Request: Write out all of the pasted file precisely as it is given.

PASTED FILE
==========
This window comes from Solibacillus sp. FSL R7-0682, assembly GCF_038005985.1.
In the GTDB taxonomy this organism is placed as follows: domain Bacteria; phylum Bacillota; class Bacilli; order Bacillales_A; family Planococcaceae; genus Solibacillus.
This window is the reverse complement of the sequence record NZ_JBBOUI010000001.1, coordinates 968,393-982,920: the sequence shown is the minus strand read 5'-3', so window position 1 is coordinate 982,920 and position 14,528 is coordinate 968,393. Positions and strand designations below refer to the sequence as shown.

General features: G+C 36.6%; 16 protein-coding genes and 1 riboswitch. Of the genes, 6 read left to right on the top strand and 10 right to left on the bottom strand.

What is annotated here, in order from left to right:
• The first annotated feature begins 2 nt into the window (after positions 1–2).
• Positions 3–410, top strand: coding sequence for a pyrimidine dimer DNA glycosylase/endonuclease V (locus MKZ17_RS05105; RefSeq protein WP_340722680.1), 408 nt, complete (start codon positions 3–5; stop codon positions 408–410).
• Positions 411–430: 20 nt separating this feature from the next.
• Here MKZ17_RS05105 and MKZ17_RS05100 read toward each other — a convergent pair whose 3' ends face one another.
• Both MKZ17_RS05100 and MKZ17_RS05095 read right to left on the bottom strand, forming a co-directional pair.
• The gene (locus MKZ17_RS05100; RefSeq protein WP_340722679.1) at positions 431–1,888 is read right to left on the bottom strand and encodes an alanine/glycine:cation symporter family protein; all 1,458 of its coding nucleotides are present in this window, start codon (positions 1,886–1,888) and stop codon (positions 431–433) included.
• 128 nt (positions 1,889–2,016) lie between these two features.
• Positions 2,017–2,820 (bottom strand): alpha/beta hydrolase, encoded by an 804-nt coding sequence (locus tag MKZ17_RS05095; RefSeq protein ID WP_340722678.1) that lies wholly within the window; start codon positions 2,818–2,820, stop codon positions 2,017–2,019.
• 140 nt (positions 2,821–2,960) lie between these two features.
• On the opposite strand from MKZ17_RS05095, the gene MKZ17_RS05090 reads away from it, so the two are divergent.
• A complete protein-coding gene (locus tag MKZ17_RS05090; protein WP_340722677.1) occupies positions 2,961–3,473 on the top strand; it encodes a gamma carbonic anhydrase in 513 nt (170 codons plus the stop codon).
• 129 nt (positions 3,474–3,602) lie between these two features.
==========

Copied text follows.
This window comes from Solibacillus sp. FSL R7-0682, assembly GCF_038005985.1.
In the GTDB taxonomy this organism is placed as follows: domain Bacteria; phylum Bacillota; class Bacilli; order Bacillales_A; family Planococcaceae; genus Solibacillus.
This window is the reverse complement of the sequence record NZ_JBBOUI010000001.1, coordinates 968,393-982,920: the sequence shown is the minus strand read 5'-3', so window position 1 is coordinate 982,920 and position 14,528 is coordinate 968,393. Positions and strand designations below refer to the sequence as shown.

General features: G+C 36.6%; 16 protein-coding genes and 1 riboswitch. Of the genes, 6 read left to right on the top strand and 10 right to left on the bottom strand.

What is annotated here, in order from left to right:
• The first annotated feature begins 2 nt into the window (after positions 1–2).
• Positions 3–410, top strand: coding sequence for a pyrimidine dimer DNA glycosylase/endonuclease V (locus MKZ17_RS05105; RefSeq protein WP_340722680.1), 408 nt, complete (start codon positions 3–5; stop codon positions 408–410).
• Positions 411–430: 20 nt separating this feature from the next.
• Here MKZ17_RS05105 and MKZ17_RS05100 read toward each other — a convergent pair whose 3' ends face one another.
• Both MKZ17_RS05100 and MKZ17_RS05095 read right to left on the bottom strand, forming a co-directional pair.
• The gene (locus MKZ17_RS05100; RefSeq protein WP_340722679.1) at positions 431–1,888 is read right to left on the bottom strand and encodes an alanine/glycine:cation symporter family protein; all 1,458 of its coding nucleotides are present in this window, start codon (positions 1,886–1,888) and stop codon (positions 431–433) included.
• 128 nt (positions 1,889–2,016) lie between these two features.
• Positions 2,017–2,820 (bottom strand): alpha/beta hydrolase, encoded by an 804-nt coding sequence (locus tag MKZ17_RS05095; RefSeq protein ID WP_340722678.1) that lies wholly within the window; start codon positions 2,818–2,820, stop codon positions 2,017–2,019.
• 140 nt (positions 2,821–2,960) lie between these two features.
• On the opposite strand from MKZ17_RS05095, the gene MKZ17_RS05090 reads away from it, so the two are divergent.
• A complete protein-coding gene (locus tag MKZ17_RS05090; protein WP_340722677.1) occupies positions 2,961–3,473 on the top strand; it encodes a gamma carbonic anhydrase in 513 nt (170 codons plus the stop codon).
• 129 nt (positions 3,474–3,602) lie between these two features.